“I wanted to set up a monthly conference with some of my fellow ghostwriters for a purely selfish reason,” Derek concedes. “I wanted to learn from the best for free. More than two years later, I'm still learning.”
Most of all, I’m reminded I’m not alone.

# # #

John Kador is a business author and ghostwriter based in Winfield, PA. His website is

Monday, August 31, 2015

Guest Post: Fun Facts About the Transcription Industry

Being a ghostwriter means talking to people. A lot. There are few better ways to capture someone’s writing voice than to hear how they communicate out loud. After hours of interviewing your client—digging through layers of triviality to find those nuggets that make up a good story—it can be hard to even look at your tape recorder. But all that glorious truth doesn’t do any good unless it’s been transcribed into words for you to shape and hone.

Whether you transcribe yourself, or hire out, we think you’ll appreciate some of the stunning facts and figures about the transcription industry found in this excellent infographic via Take 1 Transcription, a company that offers transcription services.

Infographic created and originally posted by Take 1 Transcription

Friday, August 21, 2015

Guest Post: Interview with a Heckler

Originally posted on Vital Speeches of the Day.
By David Murray

"Hecklers are vandals" was the headline of yesterday's post on my personal blog, Writing Boots.

I was taking on Zoe Nicholson, a lifelong political activist who had objected on her Facebook page to the Bernie Sanders campaign's anti-heckling tactics. When Sanders is giving a speech and hecklers start chanting, "Black Lives Matter," Sanders backers are instructed to overwhelm the hecklers by chanting, "We Stand Together."

"Maddening," said Nicholson on Facebook. "All hecklers want is a voice and the issues prioritized. Shouting down is making them voiceless. That is the real message."

Aside from questioning a heckler's right to complain about being heckled back, I questioned—partly in defense of my fine-feathered speechwriting friends who work too hard on speeches to have them shouted down!—the effectiveness of heckling, and whether it's worth the social cost:
At best, it may alert some people to the idea that there are people who think, for instance, that George W. Bush or Barack Obama is a baby killer. But if you didn't know in the first place that people felt that way, you're probably not inclined to read further, because you never were a big reader in the first place. 
Mostly, heckling just makes everyone embarrassed and sad, that people feel desperate or disrespectful enough to vandalize a community gathering, and destroy an attempt at communication.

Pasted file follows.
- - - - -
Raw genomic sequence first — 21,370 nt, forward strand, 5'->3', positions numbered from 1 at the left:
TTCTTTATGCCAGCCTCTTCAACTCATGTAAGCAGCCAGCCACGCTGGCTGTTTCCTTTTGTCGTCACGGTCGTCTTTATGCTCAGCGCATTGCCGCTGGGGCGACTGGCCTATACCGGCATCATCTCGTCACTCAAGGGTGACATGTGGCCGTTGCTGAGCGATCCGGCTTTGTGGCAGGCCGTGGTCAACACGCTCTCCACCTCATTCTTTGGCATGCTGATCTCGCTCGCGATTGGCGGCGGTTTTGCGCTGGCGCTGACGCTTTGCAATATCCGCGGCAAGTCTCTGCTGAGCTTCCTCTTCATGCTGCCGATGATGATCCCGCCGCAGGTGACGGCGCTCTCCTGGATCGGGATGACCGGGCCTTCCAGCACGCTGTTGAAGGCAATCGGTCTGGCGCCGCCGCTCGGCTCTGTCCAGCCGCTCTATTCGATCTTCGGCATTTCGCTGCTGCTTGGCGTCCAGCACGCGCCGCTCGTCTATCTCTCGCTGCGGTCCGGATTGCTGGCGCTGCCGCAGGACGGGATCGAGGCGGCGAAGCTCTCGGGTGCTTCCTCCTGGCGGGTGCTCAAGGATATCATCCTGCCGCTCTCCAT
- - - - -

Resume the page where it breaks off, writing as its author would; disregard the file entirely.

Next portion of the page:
Happily, the heckler Nicholson responded in defense of heckling, writing, in part:
I am pleased that you quoted me and perfectly too. I am a real fan of heckling, personally. I began it with George Wallace in regards to civil rights and the Vietnam War. My teacher is Alice Paul, who learned it from Emmeline Pankhurst. 
To really understand the organic effect of heckling you have to have the mission of pointing out to those in power that they need to prioritize the issues. For example, Senator Sanders was talking about the distribution of wealth and the hecklers wanted him to update his position on Black Lives Matter. It was not, 1) that he is a racist, 2) that his work in the 60s was ignored, or 3) redistribution of wealth is not important. And, the fact is—within 2 days his campaign did put out a NEW set of positions on the issues of the day. No matter how it appears—the fact is that it works. 
I heckled POTUS on the repeal of DADT. I was chanted down and escorted out by the Secret Service. BUT President Obama prioritized and set a committee in place to investigate the effects on the armed forces should they allow LGB to openly serve. Obviously it was repealed. 
It is the work of the militants to break convention. Heckling is a tried and true tool. But if you measure it on how the moderates react—it looks like rude immature shouting. However, the approval of the moderates is not the goal.... 
BTW—I just read that "Bernie rally tonight in LA opened with a woman giving a speech about Black Lives Matter. The cheers from the crowd were insane." Well done!
I thanked Nicholson for her thoughtful response and added that "even if I don't necessarily buy your implied direct connection between your heckling and the repeal of DADT," her points were well taken.

Speechwriter—O megaphone for power!—how do you respond?

David Murray is executive director of the Professional Speechwriters Association. He's also editor of Vital Speeches of the Day magazine.